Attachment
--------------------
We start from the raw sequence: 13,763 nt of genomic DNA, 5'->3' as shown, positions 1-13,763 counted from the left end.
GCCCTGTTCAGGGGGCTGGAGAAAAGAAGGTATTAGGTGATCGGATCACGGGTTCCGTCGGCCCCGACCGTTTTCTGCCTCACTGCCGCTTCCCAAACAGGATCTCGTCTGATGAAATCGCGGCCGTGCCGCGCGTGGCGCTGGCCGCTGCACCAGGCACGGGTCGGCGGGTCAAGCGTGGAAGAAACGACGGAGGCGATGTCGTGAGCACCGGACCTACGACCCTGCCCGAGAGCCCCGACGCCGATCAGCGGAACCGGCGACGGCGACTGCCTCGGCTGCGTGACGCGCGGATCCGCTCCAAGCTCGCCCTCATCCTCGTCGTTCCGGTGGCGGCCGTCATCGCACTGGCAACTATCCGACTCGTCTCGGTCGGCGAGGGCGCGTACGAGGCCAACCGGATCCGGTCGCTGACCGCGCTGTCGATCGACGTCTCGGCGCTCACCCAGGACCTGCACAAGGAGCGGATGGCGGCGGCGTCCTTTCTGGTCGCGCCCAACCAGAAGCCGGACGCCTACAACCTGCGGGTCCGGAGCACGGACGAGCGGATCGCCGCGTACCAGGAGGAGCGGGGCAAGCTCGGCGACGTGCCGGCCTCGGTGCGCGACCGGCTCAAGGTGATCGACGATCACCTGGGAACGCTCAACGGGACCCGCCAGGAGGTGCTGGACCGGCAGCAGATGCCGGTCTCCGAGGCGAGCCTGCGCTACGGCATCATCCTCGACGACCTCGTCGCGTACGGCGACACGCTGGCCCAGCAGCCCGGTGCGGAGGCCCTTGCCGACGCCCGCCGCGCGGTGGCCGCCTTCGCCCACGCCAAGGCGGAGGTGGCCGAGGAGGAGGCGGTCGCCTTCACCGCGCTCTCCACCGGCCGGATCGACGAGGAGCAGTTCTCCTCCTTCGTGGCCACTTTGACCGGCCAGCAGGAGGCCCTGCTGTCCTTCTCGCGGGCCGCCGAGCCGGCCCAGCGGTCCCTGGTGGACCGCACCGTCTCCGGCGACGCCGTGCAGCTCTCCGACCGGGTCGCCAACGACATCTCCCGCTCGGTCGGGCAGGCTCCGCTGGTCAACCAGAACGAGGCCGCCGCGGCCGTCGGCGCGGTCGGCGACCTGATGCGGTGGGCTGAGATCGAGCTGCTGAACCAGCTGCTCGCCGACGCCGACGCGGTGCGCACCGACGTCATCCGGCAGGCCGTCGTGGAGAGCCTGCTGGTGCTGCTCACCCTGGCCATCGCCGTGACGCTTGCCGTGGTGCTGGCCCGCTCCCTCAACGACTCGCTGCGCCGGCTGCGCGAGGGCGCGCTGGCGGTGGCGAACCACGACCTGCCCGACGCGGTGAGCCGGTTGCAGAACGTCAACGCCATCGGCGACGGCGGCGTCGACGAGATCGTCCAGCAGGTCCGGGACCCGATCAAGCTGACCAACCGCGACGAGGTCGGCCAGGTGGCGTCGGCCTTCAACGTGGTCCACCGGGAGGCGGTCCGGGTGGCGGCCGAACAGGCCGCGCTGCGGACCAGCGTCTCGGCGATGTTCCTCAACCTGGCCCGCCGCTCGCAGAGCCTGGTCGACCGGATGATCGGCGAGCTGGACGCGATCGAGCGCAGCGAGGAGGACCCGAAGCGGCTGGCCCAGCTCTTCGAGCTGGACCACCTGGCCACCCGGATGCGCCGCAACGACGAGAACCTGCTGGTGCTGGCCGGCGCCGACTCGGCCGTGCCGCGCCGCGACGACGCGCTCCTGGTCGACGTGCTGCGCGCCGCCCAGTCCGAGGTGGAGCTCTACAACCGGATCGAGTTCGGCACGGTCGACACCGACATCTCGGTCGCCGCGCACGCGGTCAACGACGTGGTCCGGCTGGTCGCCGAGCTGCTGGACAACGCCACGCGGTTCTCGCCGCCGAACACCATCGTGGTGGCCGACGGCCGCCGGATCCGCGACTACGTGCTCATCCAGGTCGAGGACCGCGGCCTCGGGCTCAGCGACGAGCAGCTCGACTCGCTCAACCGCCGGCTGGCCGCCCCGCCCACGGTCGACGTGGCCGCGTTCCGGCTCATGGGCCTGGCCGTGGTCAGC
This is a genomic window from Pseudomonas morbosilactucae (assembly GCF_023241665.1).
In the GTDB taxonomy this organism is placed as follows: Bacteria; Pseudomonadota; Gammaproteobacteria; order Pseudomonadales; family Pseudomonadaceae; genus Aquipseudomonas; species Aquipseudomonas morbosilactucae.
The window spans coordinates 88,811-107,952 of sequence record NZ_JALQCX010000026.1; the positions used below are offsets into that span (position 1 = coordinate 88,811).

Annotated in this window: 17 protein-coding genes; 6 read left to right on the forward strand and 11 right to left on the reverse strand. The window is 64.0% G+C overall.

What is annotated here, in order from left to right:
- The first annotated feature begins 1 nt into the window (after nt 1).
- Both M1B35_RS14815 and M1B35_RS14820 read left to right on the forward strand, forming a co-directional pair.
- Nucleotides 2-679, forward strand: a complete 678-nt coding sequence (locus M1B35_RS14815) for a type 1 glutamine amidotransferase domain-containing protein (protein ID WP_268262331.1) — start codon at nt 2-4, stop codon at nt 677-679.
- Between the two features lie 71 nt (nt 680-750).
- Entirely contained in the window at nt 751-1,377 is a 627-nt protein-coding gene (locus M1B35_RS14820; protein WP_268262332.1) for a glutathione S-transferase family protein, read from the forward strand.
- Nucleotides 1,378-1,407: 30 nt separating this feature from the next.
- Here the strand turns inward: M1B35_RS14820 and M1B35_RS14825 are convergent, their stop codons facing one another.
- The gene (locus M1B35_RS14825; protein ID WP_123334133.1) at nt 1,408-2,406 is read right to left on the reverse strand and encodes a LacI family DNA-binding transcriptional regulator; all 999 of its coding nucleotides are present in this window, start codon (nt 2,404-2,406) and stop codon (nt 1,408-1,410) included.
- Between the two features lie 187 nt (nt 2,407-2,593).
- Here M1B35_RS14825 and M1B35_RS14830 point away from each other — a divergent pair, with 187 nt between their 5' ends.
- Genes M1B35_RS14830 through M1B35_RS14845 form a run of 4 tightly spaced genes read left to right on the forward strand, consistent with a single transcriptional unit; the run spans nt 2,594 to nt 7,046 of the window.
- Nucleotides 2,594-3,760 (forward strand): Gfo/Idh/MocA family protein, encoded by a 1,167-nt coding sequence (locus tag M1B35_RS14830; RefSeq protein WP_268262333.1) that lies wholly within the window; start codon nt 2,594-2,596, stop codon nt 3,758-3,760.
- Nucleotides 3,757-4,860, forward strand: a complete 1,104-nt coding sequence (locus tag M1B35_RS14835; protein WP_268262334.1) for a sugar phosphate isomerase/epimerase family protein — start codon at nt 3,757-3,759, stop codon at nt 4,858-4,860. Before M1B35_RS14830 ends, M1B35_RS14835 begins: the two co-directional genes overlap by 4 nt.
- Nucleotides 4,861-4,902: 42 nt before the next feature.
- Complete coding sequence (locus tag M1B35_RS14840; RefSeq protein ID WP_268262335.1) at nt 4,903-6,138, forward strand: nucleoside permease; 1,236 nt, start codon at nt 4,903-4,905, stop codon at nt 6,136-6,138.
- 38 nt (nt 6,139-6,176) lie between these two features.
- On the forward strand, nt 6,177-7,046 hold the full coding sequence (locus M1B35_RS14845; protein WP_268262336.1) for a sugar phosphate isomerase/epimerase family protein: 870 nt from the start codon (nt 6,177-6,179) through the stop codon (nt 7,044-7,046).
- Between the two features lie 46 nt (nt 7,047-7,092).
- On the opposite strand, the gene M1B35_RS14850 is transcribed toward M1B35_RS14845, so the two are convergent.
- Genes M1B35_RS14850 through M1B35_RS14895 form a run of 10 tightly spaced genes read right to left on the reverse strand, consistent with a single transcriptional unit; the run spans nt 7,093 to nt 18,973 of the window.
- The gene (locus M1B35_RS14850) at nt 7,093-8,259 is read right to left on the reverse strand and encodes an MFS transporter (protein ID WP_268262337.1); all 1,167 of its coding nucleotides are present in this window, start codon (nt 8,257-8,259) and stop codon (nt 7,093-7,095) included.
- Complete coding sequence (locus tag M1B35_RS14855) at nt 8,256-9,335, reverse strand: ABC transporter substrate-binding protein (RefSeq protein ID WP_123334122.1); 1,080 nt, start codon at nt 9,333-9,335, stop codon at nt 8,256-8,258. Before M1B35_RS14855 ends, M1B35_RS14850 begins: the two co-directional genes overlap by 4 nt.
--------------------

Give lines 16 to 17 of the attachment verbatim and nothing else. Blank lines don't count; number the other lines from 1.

- Between the two features lie 187 nt (nt 2,407-2,593).
- Here M1B35_RS14825 and M1B35_RS14830 point away from each other — a divergent pair, with 187 nt between their 5' ends.